The hash information file allows us to tinker without knowing the original filename requested by the Retro-Engine - MD5 is a one-way hash function.
There is a line for each file for which additional information is needed, in the following format:
Filename on disk Encryption flag (Always "Dec", kept for backwards compatiblity) MD5 hash

The following example replaces the Green Hill Zone music with an Ogg Vorbis file supplied by the user:
retrun x Data.rsdk -3 -P=hash.txt
[ now replace Data/94.bin with your own Ogg Vorbis file]
retrun c Data Data.rsdk -3 -P=hash.txt

For the Android version, replace Data/94.bin with Data/96.bin.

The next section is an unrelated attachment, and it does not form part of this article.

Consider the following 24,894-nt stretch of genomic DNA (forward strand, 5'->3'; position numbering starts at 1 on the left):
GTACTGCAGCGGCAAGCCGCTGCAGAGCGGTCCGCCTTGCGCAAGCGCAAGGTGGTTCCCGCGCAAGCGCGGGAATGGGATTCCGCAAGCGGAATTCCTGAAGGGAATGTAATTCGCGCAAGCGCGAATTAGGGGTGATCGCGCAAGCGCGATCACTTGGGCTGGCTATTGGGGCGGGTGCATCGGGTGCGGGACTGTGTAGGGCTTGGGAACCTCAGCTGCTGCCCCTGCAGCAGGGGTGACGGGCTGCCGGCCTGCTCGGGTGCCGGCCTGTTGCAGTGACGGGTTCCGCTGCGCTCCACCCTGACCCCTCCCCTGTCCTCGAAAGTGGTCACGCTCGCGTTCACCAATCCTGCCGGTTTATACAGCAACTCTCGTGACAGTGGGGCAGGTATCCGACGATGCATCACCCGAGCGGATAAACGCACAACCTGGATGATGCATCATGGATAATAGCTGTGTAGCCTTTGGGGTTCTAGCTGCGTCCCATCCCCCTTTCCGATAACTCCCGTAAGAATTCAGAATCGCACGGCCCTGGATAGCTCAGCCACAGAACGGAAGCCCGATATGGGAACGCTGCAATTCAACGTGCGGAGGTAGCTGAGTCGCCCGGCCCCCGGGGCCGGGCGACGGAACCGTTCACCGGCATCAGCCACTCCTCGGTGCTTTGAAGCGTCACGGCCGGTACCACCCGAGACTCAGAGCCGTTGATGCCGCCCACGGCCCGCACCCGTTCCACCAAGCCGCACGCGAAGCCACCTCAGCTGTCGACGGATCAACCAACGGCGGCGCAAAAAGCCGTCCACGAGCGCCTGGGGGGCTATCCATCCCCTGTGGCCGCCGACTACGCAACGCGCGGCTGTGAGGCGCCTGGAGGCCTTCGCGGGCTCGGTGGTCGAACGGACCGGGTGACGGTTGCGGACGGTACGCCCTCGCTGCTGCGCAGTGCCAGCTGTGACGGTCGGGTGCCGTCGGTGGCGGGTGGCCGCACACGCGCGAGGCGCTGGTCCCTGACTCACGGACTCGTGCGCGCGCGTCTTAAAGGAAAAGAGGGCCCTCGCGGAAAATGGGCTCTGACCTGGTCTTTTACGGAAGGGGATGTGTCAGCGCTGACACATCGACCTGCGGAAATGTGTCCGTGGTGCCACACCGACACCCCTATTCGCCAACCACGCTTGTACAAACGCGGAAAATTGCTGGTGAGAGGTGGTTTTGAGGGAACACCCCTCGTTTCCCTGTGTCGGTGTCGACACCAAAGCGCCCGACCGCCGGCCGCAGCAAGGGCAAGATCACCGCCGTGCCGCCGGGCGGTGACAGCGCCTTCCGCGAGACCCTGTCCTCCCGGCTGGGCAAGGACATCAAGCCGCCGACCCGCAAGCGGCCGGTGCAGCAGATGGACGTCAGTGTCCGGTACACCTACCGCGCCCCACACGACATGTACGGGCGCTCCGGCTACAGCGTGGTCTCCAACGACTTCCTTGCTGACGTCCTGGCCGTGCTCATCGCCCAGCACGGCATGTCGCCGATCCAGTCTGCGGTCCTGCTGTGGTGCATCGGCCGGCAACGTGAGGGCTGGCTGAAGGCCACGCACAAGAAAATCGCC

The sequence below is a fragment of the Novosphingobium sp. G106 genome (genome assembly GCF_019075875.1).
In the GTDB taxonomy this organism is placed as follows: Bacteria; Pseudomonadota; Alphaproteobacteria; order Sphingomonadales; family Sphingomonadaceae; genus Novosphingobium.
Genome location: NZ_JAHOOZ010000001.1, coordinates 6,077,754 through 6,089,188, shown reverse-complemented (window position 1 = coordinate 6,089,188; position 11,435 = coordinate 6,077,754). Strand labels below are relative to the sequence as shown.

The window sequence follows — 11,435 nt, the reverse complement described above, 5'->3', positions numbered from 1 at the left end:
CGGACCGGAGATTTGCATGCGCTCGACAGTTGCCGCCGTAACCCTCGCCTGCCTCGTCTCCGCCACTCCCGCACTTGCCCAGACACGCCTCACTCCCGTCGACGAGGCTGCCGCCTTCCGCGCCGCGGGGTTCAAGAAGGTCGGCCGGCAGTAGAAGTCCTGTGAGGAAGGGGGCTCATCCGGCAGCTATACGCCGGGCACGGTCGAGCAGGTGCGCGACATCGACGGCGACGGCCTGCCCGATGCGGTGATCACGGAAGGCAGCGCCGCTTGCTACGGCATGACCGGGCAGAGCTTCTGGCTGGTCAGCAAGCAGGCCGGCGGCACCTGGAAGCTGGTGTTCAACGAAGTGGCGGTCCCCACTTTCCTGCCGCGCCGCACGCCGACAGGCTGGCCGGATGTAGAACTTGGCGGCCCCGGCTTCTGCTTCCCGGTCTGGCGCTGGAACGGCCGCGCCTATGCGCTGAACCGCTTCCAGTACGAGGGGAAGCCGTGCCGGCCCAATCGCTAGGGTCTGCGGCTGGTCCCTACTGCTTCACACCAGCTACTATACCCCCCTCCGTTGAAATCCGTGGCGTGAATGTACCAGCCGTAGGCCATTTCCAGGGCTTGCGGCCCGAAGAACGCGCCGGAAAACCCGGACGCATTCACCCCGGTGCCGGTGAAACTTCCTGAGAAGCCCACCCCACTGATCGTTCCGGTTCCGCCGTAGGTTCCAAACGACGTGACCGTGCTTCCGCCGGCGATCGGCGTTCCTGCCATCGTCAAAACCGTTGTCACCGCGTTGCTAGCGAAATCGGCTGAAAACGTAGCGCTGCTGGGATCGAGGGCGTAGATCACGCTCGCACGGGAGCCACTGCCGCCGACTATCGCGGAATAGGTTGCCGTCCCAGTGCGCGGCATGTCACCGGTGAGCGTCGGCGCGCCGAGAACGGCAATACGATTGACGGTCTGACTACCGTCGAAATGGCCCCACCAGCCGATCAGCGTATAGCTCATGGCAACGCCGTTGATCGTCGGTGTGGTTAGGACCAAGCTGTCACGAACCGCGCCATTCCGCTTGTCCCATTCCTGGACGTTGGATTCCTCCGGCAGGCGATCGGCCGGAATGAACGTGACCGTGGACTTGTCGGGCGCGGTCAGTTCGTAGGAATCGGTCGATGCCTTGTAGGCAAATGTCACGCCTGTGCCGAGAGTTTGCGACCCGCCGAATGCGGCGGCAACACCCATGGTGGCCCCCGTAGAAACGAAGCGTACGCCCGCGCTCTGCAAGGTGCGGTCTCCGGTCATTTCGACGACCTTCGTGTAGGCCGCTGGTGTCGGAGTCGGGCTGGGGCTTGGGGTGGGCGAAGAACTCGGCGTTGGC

Tips for reverse engineering

The datafile format has been fully reverse-engineered. Information here is just for the curious.
If you want to help reverse engineering the game and its formats, grab a copy of the IDA Pro Demo here. If you don't run the operating systems listed there, IDA Pro runs great even under the Wine emulator.
It is a crippled version, meaning you can't save and you have other serious limits, but for poking at what's inside the executable it is great.
You can reverse-engineer whatever version you have, but if you want to get the most out of your reverse engineering, it is recommended that you work on the Android version.
The reason for this is that more symbol information was preserved in the binary so you actually have many RSDK function names at hand!

Email: tails92@gmail.com

Last Updated: May 23rd, 2013